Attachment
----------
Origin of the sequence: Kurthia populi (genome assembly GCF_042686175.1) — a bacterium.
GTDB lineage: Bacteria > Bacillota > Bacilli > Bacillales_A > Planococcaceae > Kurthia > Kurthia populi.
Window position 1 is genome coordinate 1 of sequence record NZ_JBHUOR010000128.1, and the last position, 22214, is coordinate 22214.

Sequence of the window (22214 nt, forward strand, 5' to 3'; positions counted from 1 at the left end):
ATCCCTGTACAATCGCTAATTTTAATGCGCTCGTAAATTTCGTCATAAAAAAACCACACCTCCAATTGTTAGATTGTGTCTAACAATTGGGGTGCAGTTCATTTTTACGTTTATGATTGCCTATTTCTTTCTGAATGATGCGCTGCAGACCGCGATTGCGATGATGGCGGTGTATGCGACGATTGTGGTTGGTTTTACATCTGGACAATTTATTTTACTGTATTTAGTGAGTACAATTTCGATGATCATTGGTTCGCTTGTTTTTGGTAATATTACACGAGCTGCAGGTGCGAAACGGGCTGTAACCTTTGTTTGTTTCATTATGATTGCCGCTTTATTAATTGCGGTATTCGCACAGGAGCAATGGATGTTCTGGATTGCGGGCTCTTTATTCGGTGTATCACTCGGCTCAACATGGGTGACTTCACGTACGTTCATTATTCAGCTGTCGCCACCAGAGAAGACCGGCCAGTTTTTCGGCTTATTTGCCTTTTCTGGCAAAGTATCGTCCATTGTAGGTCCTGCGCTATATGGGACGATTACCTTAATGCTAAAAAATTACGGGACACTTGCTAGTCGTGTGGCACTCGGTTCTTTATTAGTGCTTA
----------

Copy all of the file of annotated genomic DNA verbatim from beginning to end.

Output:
Origin of the sequence: Kurthia populi (genome assembly GCF_042686175.1) — a bacterium.
GTDB lineage: Bacteria > Bacillota > Bacilli > Bacillales_A > Planococcaceae > Kurthia > Kurthia populi.
Window position 1 is genome coordinate 1 of sequence record NZ_JBHUOR010000128.1, and the last position, 22214, is coordinate 22214.

Sequence of the window (22214 nt, forward strand, 5' to 3'; positions counted from 1 at the left end):
ATCCCTGTACAATCGCTAATTTTAATGCGCTCGTAAATTTCGTCATAAAAAAACCACACCTCCAATTGTTAGATTGTGTCTAACAATTGGGGTGCAGTTCATTTTTACGTTTATGATTGCCTATTTCTTTCTGAATGATGCGCTGCAGACCGCGATTGCGATGATGGCGGTGTATGCGACGATTGTGGTTGGTTTTACATCTGGACAATTTATTTTACTGTATTTAGTGAGTACAATTTCGATGATCATTGGTTCGCTTGTTTTTGGTAATATTACACGAGCTGCAGGTGCGAAACGGGCTGTAACCTTTGTTTGTTTCATTATGATTGCCGCTTTATTAATTGCGGTATTCGCACAGGAGCAATGGATGTTCTGGATTGCGGGCTCTTTATTCGGTGTATCACTCGGCTCAACATGGGTGACTTCACGTACGTTCATTATTCAGCTGTCGCCACCAGAGAAGACCGGCCAGTTTTTCGGCTTATTTGCCTTTTCTGGCAAAGTATCGTCCATTGTAGGTCCTGCGCTATATGGGACGATTACCTTAATGCTAAAAAATTACGGGACACTTGCTAGTCGTGTGGCACTCGGTTCTTTATTAGTGCTTA